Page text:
Edgar L. Mounib
"We must all hang together, or most assuredly we shall all hang separately," said Benjamin Franklin at the signing of America's Declaration of Independence. The same could perhaps be said today of two huge but troubled industries: pharmaceuticals and health care.
The mandate facing each industry is clear: The pharmaceutical industry needs to develop safer and more efficacious treatments, and the healthcare industry needs to consistently deliver evidence-based, high-quality care. The realization is slowly dawning that each cannot attain its goals alone. But whether the two industries will acknowledge, and take, the next logical step-toward collaborating with each other and sharing their data-remains to be seen.
Meanwhile, the patient waits expectantly.
The problems besetting the pharmaceutical and healthcare industries are all too apparent.
On the pharmaceutical side, it takes roughly 13 years to develop a drug, with 46 percent of all drugs failing in Phase III trials. Worse, a full half of all drugs that make it to market are ineffective for the patients for whom they prescribed. Meanwhile, the healthcare industry-constituting 16.2 percent of the U.S. gross domestic product-is staggering under combined impact of forces such as globalization, consumerism, demographic shifts, rising costs to treat diseases and conditions, and the proliferation of new technologies and treatments. For example, chronic diseases now account for 60 percent of all deaths in developed countries and consume up to 75 percent of their healthcare resources.
Caught in a storm, these two industries have good reason to turn to each other.
Devising ways to share information more comprehensively is the critical issue in developing this collaboration. Technology is a major part of the solution. But it also is a big part of the problem.
Consider what happens when a patient visits his or her physician. Data are created. And depending on the physician's location, those data could reside in many different sites, such as physician offices, primary care sites, academic medical centers, hospitals, specialty clinics, ambulatory surgery centers, and pharmacies. But having data reside in many places is not the problem-after all, having broad access to data is desirable. The problem is that the data typically are stored in different media and formats, and thus cannot flow easily, if at all, between those media and formats.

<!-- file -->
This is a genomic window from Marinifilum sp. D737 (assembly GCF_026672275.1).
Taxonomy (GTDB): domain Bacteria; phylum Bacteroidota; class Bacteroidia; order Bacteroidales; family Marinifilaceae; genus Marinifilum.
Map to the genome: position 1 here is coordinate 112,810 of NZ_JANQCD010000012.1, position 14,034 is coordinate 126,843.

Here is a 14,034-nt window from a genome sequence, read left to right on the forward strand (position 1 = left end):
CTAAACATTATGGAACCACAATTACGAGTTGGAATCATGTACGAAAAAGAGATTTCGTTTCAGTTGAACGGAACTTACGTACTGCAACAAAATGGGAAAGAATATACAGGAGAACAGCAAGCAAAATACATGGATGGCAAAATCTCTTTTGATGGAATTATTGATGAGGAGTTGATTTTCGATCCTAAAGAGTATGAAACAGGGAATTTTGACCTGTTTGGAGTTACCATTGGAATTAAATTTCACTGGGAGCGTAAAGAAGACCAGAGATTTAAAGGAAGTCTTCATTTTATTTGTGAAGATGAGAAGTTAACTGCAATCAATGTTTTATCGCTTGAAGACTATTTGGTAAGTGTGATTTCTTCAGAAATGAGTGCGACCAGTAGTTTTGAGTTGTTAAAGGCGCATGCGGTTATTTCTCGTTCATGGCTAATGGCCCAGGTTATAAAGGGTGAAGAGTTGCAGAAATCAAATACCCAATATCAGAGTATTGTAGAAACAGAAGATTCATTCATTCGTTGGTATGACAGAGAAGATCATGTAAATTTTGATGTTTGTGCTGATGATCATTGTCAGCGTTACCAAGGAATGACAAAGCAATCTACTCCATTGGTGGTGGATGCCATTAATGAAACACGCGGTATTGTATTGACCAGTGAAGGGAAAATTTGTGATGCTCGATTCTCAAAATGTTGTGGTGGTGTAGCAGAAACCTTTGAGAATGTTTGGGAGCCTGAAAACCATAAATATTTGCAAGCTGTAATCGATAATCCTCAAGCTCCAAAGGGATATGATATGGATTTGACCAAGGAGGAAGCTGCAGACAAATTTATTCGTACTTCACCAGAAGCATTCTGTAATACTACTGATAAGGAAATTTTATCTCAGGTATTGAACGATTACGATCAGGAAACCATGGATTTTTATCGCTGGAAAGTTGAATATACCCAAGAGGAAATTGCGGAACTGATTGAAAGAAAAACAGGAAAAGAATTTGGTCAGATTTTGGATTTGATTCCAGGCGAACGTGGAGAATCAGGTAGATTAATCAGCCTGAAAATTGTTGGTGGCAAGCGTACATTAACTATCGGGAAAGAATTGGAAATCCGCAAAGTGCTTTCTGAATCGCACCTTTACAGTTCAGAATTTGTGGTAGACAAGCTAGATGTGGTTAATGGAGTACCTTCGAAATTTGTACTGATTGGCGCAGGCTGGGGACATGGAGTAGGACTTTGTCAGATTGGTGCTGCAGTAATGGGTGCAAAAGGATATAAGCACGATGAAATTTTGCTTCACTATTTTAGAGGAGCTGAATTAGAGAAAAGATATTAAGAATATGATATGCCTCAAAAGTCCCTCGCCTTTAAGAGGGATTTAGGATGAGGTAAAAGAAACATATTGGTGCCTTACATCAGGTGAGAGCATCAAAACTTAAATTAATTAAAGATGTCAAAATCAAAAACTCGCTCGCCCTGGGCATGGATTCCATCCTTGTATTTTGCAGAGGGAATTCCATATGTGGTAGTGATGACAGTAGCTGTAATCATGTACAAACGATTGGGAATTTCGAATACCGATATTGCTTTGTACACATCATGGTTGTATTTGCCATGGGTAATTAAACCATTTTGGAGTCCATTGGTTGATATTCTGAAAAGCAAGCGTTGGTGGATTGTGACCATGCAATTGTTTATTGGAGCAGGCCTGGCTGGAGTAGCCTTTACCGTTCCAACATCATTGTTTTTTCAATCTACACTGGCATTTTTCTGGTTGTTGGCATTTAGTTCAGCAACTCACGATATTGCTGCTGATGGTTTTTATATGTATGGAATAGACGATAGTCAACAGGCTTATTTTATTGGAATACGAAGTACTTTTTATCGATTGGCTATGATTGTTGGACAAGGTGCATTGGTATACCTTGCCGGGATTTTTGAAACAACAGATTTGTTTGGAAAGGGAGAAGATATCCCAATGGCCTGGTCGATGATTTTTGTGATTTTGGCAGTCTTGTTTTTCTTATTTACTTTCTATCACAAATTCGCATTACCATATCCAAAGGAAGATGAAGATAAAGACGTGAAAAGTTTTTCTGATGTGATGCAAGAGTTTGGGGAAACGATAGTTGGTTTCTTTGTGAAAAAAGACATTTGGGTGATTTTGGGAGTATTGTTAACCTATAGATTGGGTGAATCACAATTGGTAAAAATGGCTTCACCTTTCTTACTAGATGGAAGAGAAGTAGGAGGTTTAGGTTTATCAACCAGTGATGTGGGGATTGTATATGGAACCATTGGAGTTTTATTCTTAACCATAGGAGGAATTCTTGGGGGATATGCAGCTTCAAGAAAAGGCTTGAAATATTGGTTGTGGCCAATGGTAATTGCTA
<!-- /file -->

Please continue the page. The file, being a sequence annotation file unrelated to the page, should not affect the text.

If the data could be securely collected, processed, and disseminated in a timely fashion but without compromising patient privacy, then everyone would benefit. Medical researchers could investigate more complex issues. Pharmaceutical and biotech companies could improve their understanding of disease mechanisms and clinical outcomes, and enjoy improved access to candidates deemed good for clinical trials. Regulators could more accurately assess the drugs they must review. Providers could more consistently deliver more evidence-based, standardized health care. Governments, health insurers, and employers could make more informed decisions about how to deploy limited resources. And in the end, most important, patients would receive better care.
So if both the problem and the desired ends are clear, then what steps should we take to solve the problem and achieve those ends?
As the foundation, we look first for technical solutions. The good news is that the requisite technologies exist. Consider two approaches, for example.
Hub and spoke. One of the more efficient ways to link a wide range of systems and tools is the "hub-and-spoke" structure. The information from each database at the end of the spokes is stripped of sensitive details, replicated to the "hub," formatted using common data standards, amalgamated, and categorized. A service-oriented architecture (SOA) can then be used to deliver an agreed-upon set of "services" for accessing and using the data. SOA supports breaking down applications into common, repeatable business tasks or "services," enabling them to communicate with each other independently of the computing platforms a business and its partners are using, or the locations in which the applications are based. This approach has two main advantages. One is that it enables users to access the data independent of the computing platforms on which the systems are running. The second is that it gives them the flexibility to build the range of services they need around a "single version" of the data.
Trusted virtual domains (TVDs). Although TVDs are in their infancy, this solution offers the potential for a more secure computing environment, which is vital for protecting private data such as patient records. In broad terms, TVDs use "virtualization" and "overlay" techniques to form a "protective wrapper" around each of the computing entities used to perform a service, regardless of the hardware, software, or network configuration involved. This design is meant to prevent accidental or malicious damage from spreading to other computing entities. It also provides a way of identifying different computing entities, authenticating them, and auditing communications among them.